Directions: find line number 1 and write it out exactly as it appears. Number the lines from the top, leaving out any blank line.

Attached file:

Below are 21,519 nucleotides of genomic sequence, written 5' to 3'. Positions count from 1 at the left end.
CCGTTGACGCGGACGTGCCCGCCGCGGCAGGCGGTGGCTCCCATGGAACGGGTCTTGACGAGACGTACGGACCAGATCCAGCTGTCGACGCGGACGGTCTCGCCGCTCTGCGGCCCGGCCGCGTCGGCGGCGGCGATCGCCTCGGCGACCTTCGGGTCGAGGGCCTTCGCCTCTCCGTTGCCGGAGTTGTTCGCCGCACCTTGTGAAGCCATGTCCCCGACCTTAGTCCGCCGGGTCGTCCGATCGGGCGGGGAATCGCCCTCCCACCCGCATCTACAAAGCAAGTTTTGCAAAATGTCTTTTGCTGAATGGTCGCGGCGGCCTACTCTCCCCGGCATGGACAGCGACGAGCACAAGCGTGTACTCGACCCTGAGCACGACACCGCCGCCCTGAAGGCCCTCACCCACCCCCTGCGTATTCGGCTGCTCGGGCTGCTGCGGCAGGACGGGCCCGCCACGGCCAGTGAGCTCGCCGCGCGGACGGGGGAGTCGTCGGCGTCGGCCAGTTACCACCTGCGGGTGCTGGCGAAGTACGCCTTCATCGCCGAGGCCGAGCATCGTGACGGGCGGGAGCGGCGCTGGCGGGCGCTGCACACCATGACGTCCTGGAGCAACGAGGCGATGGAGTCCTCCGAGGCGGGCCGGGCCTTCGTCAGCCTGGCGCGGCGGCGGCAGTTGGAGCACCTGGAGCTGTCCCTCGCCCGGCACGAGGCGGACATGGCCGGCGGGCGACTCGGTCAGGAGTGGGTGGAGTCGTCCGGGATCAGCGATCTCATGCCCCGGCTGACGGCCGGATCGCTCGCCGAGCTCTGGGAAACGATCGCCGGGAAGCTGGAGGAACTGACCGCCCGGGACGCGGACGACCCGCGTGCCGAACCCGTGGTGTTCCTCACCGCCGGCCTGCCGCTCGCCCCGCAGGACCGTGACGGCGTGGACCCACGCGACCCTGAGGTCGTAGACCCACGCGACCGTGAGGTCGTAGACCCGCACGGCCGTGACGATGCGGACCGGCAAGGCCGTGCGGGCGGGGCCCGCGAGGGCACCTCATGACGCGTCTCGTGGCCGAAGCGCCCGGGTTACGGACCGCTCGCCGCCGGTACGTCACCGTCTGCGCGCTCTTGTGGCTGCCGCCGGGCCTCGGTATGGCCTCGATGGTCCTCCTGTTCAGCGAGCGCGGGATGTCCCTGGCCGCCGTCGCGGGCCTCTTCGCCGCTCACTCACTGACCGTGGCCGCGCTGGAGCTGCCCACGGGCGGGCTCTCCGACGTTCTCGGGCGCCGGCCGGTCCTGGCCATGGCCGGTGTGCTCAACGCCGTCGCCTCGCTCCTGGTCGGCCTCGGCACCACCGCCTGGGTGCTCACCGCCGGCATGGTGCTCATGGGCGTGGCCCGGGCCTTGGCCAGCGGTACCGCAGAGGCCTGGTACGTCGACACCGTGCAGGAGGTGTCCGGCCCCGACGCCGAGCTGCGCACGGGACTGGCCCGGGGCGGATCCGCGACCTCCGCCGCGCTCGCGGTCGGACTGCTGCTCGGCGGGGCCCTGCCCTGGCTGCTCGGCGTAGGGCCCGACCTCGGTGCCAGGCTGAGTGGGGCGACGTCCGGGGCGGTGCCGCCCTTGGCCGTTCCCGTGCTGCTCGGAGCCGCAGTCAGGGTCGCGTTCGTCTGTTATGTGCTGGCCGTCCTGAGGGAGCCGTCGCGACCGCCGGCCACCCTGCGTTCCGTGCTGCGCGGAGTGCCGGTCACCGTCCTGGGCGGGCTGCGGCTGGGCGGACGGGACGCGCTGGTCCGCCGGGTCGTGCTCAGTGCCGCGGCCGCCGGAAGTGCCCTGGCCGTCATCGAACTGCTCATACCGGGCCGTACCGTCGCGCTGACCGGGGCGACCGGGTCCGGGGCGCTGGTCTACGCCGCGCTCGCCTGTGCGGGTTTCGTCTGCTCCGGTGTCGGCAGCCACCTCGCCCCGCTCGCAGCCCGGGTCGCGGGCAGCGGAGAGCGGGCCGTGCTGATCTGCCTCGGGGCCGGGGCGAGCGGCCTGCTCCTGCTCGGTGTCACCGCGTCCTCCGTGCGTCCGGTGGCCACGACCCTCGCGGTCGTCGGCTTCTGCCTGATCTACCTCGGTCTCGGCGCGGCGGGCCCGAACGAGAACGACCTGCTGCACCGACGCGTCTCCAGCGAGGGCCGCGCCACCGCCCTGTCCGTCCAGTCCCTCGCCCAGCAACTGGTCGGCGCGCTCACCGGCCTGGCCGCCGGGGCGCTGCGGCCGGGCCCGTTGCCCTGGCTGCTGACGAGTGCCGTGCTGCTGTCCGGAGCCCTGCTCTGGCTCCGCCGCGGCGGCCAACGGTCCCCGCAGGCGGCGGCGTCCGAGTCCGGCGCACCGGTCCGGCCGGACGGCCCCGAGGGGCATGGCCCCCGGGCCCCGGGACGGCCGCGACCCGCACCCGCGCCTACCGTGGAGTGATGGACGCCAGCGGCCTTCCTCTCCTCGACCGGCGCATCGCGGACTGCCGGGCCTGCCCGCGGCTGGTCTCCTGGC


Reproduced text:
Below are 21,519 nucleotides of genomic sequence, written 5' to 3'. Positions count from 1 at the left end.